NOT FOR PUBLICATION WITHOUT THE
APPROVAL OF THE APPELLATE DIVISION
This opinion shall not "constitute precedent or be binding upon any court ." Although it is posted on the
internet, this opinion is binding only on the parties in the case and its use in other cases is limited. R. 1:36-3.
SUPERIOR COURT OF NEW JERSEY
DOCKET NO. A-3261-19
and VERITY SERVICES, LLC,
MARLENE KLEIN and
Argued June 22, 2021 – Decided July 9, 2021
Before Judges Yannotti and Haas.
On appeal from the Superior Court of New Jersey,
Chancery Division, Monmouth County, Docket No.
Jan Alan Brody argued the cause for appellant (Carella,
Byrne, Cecchi, Olstein, Brody & Agnello, PC,
attorneys; Jan Alan Brody and Christopher J. Buggy, of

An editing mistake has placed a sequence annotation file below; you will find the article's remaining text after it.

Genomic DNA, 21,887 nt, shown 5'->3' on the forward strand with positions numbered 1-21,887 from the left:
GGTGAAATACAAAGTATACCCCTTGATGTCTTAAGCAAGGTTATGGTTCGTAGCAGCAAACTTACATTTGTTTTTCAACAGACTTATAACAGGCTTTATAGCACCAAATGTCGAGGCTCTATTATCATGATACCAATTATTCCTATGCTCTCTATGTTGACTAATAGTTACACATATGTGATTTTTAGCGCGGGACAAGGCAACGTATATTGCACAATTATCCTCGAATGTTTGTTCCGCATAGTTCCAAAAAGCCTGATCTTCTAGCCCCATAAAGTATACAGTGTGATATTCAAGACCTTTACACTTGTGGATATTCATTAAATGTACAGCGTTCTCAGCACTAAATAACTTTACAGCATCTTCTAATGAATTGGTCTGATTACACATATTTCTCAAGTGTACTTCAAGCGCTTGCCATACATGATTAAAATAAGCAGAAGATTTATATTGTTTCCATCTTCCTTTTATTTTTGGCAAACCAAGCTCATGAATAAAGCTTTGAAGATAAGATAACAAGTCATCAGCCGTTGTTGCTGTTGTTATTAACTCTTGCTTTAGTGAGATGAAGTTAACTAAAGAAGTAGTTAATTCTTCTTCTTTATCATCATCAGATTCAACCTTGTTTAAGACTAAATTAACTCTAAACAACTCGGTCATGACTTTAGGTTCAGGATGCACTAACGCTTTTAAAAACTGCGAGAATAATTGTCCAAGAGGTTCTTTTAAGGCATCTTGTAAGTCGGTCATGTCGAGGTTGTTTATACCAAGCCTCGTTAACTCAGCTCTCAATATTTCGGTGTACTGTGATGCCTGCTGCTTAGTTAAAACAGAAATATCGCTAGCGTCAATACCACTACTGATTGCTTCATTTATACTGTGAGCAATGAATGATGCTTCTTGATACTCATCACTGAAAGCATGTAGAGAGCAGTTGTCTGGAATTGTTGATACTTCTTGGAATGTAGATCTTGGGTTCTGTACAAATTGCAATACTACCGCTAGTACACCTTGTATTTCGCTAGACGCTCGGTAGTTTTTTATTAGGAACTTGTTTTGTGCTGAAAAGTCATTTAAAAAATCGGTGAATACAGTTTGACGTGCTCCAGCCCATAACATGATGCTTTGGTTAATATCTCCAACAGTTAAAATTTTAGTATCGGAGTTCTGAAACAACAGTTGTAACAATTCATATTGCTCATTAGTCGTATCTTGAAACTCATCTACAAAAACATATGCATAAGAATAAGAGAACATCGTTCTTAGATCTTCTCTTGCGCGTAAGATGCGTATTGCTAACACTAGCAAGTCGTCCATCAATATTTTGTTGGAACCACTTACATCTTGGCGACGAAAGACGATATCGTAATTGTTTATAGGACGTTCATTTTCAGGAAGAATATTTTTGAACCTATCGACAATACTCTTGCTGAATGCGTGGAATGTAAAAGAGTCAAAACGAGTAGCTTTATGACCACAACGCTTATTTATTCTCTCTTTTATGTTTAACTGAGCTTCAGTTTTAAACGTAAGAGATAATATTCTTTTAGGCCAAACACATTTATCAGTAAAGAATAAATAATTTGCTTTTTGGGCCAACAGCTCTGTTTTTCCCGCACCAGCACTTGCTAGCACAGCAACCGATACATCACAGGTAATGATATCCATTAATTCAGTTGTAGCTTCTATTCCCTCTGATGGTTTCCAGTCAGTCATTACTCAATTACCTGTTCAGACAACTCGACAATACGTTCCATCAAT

counsel and on the briefs).
Scott Montgomery Kelly argued the cause for
Plaintiff Centro Inspection Agency, Inc. appeals from an order entered by
the Law Division on December 20, 2019, which denied its motion for entry of a
final judgment against defendants James Jaroschak (James), Jennifer Jaroschak
(Jennifer), and Verity Services, LLC (Verity).1 Plaintiff also appeals from an
order dated April 20, 2020, which denied its motion for reconsideration. We
We briefly summarize the relevant facts and procedural history. Plaintiff
provides inspections of automobile mechanical systems, and Lawrence Centro
(Lawrence) is the president and sole shareholder of the company. In August
2003, plaintiff hired James, who is Lawrence's nephew. By 2014, James had
become a senior executive with the company.